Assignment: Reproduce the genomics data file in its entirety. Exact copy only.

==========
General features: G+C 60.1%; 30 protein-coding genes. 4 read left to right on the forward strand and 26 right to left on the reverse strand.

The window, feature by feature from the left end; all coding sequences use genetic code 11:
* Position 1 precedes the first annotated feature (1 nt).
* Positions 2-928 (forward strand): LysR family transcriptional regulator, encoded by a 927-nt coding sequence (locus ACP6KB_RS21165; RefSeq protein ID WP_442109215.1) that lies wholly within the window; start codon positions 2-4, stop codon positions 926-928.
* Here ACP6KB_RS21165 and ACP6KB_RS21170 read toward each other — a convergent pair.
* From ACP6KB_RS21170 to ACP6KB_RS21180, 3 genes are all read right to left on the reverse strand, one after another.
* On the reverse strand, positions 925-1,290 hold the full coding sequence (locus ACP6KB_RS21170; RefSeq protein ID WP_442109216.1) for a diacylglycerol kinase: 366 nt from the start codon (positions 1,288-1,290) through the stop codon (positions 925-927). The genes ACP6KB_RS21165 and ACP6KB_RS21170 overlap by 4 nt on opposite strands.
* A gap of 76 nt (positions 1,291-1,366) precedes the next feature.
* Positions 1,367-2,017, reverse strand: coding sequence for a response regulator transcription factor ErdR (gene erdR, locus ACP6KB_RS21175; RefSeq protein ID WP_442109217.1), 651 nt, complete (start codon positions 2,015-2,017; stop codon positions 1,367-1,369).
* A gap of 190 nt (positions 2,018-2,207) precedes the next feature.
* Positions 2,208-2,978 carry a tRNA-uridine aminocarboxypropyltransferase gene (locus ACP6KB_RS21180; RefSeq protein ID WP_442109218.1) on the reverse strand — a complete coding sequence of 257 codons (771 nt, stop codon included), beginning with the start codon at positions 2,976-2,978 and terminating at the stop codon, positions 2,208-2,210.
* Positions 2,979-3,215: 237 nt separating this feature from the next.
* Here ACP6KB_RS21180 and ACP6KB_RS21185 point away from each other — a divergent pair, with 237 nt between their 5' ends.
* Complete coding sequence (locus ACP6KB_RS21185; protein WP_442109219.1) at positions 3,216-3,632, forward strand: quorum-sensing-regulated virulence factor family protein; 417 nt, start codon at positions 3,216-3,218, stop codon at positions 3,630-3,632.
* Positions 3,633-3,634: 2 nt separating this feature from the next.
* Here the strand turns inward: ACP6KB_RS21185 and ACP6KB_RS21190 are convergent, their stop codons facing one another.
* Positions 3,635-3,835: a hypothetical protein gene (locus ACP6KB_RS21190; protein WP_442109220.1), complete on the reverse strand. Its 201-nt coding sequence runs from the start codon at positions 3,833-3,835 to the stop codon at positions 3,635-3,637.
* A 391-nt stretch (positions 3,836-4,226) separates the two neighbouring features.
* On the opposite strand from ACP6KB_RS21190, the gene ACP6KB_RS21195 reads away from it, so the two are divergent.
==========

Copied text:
General features: G+C 60.1%; 30 protein-coding genes. 4 read left to right on the forward strand and 26 right to left on the reverse strand.

The window, feature by feature from the left end; all coding sequences use genetic code 11:
* Position 1 precedes the first annotated feature (1 nt).
* Positions 2-928 (forward strand): LysR family transcriptional regulator, encoded by a 927-nt coding sequence (locus ACP6KB_RS21165; RefSeq protein ID WP_442109215.1) that lies wholly within the window; start codon positions 2-4, stop codon positions 926-928.
* Here ACP6KB_RS21165 and ACP6KB_RS21170 read toward each other — a convergent pair.
* From ACP6KB_RS21170 to ACP6KB_RS21180, 3 genes are all read right to left on the reverse strand, one after another.
* On the reverse strand, positions 925-1,290 hold the full coding sequence (locus ACP6KB_RS21170; RefSeq protein ID WP_442109216.1) for a diacylglycerol kinase: 366 nt from the start codon (positions 1,288-1,290) through the stop codon (positions 925-927). The genes ACP6KB_RS21165 and ACP6KB_RS21170 overlap by 4 nt on opposite strands.
* A gap of 76 nt (positions 1,291-1,366) precedes the next feature.
* Positions 1,367-2,017, reverse strand: coding sequence for a response regulator transcription factor ErdR (gene erdR, locus ACP6KB_RS21175; RefSeq protein ID WP_442109217.1), 651 nt, complete (start codon positions 2,015-2,017; stop codon positions 1,367-1,369).
* A gap of 190 nt (positions 2,018-2,207) precedes the next feature.
* Positions 2,208-2,978 carry a tRNA-uridine aminocarboxypropyltransferase gene (locus ACP6KB_RS21180; RefSeq protein ID WP_442109218.1) on the reverse strand — a complete coding sequence of 257 codons (771 nt, stop codon included), beginning with the start codon at positions 2,976-2,978 and terminating at the stop codon, positions 2,208-2,210.
* Positions 2,979-3,215: 237 nt separating this feature from the next.
* Here ACP6KB_RS21180 and ACP6KB_RS21185 point away from each other — a divergent pair, with 237 nt between their 5' ends.
* Complete coding sequence (locus ACP6KB_RS21185; protein WP_442109219.1) at positions 3,216-3,632, forward strand: quorum-sensing-regulated virulence factor family protein; 417 nt, start codon at positions 3,216-3,218, stop codon at positions 3,630-3,632.
* Positions 3,633-3,634: 2 nt separating this feature from the next.
* Here the strand turns inward: ACP6KB_RS21185 and ACP6KB_RS21190 are convergent, their stop codons facing one another.
* Positions 3,635-3,835: a hypothetical protein gene (locus ACP6KB_RS21190; protein WP_442109220.1), complete on the reverse strand. Its 201-nt coding sequence runs from the start codon at positions 3,833-3,835 to the stop codon at positions 3,635-3,637.
* A 391-nt stretch (positions 3,836-4,226) separates the two neighbouring features.
* On the opposite strand from ACP6KB_RS21190, the gene ACP6KB_RS21195 reads away from it, so the two are divergent.